Trump’s collapse in the polls, and the ensuing disarray in Republican ranks, has emboldened Clinton’s progressive critics, who believe the window to pressure her into being a more progressive president will close once she’s elected next month.
“If there is ever a time for you to put principle in front of party and start criticizing the Democratic candidate, to start pressuring them to actually become a meaningful alternative, this is it,” wrote the progressive critic Freddie DeBoer. “You get to decide in the next couple weeks: you can stand for a party or you can stand for principles.”
The latest disclosure of leaked Democratic Party emails—hacked, according to multiple federal intelligence agencies, by Russian intelligence operatives seeking to influence the outcome of the coming election—has provided abundant source material to critics who see things the same way DeBoer does.
There’s plenty of interesting information to be gleaned from the leaks, and presumably more interesting information to be gleaned from future ones, which can be pieced together to create a fuller, clearer picture of the fairly full, clear picture we have of Clinton. But if you’re going to take an instrumentalist approach to writing about Clinton, it’s worth asking whether this particular approach—vehement criticism at the height of the campaign—is an effective strategy for shaping governance, as DeBoer suggests.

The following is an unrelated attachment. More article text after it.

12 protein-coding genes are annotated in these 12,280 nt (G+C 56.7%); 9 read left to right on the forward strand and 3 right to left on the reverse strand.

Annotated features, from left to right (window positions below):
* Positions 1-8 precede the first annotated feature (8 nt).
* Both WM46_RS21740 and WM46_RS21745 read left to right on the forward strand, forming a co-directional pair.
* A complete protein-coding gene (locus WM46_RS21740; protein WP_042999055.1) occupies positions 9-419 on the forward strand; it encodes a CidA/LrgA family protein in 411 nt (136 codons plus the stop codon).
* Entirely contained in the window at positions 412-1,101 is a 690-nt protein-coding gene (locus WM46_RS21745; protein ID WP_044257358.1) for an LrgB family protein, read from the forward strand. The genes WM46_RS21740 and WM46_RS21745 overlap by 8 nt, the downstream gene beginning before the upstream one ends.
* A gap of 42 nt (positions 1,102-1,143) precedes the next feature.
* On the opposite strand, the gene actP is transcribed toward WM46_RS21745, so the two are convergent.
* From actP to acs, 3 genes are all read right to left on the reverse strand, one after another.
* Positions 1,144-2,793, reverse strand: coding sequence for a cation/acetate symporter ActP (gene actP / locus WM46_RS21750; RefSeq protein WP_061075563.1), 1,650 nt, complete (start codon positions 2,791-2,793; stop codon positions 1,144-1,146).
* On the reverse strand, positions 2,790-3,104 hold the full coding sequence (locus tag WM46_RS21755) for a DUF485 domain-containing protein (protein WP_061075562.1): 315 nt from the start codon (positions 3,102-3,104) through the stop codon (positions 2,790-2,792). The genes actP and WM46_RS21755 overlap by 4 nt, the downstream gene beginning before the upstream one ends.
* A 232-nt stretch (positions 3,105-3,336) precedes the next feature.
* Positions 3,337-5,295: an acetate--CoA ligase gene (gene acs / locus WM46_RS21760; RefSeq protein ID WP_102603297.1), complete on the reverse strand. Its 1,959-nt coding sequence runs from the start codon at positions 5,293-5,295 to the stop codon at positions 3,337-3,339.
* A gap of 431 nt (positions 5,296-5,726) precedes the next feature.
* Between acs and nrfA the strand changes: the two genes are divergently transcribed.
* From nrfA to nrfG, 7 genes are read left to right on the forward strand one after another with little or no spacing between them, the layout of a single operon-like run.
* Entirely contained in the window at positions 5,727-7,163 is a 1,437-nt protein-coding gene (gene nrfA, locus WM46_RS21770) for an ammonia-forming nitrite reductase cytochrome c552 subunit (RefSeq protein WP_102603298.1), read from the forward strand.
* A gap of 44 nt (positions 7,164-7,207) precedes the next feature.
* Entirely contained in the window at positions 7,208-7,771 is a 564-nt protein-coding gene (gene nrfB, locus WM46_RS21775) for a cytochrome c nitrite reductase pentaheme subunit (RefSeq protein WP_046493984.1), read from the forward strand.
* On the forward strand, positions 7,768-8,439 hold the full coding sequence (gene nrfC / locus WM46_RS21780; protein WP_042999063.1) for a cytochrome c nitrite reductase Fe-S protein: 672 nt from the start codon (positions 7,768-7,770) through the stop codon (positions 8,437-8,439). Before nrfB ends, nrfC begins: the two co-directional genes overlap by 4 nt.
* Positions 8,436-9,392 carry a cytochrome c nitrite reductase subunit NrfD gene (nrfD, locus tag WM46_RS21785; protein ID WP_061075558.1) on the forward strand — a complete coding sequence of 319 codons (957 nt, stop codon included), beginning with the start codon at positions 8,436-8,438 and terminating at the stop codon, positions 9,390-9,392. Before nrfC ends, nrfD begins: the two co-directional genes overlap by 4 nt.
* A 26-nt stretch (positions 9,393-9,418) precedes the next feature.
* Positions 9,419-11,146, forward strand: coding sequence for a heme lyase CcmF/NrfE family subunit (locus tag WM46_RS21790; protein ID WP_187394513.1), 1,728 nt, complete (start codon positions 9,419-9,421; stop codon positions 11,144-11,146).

For instance, criticizing Clinton as a form of progressive advocacy could nudge her issue positions slightly left, or affect staff-hiring considerations, but it could also narrow her victory margin enough to preserve Republican control of the Senate or House, which would be horribly contrary to the goal of moving federal policy in a more progressive direction.
This is obviously distinct from the question of how campaign journalists who cover Clinton should approach the leaks (accurately, proportionately, without fear or favor); or how people who want to undermine Clinton will interpret them (as ungenerously as possible). But progressive Clinton critics who support her reluctantly, or who don’t support her but hope for the progressive-most outcome in November, are likely working against interest if they treat the election as a foregone conclusion and go to town.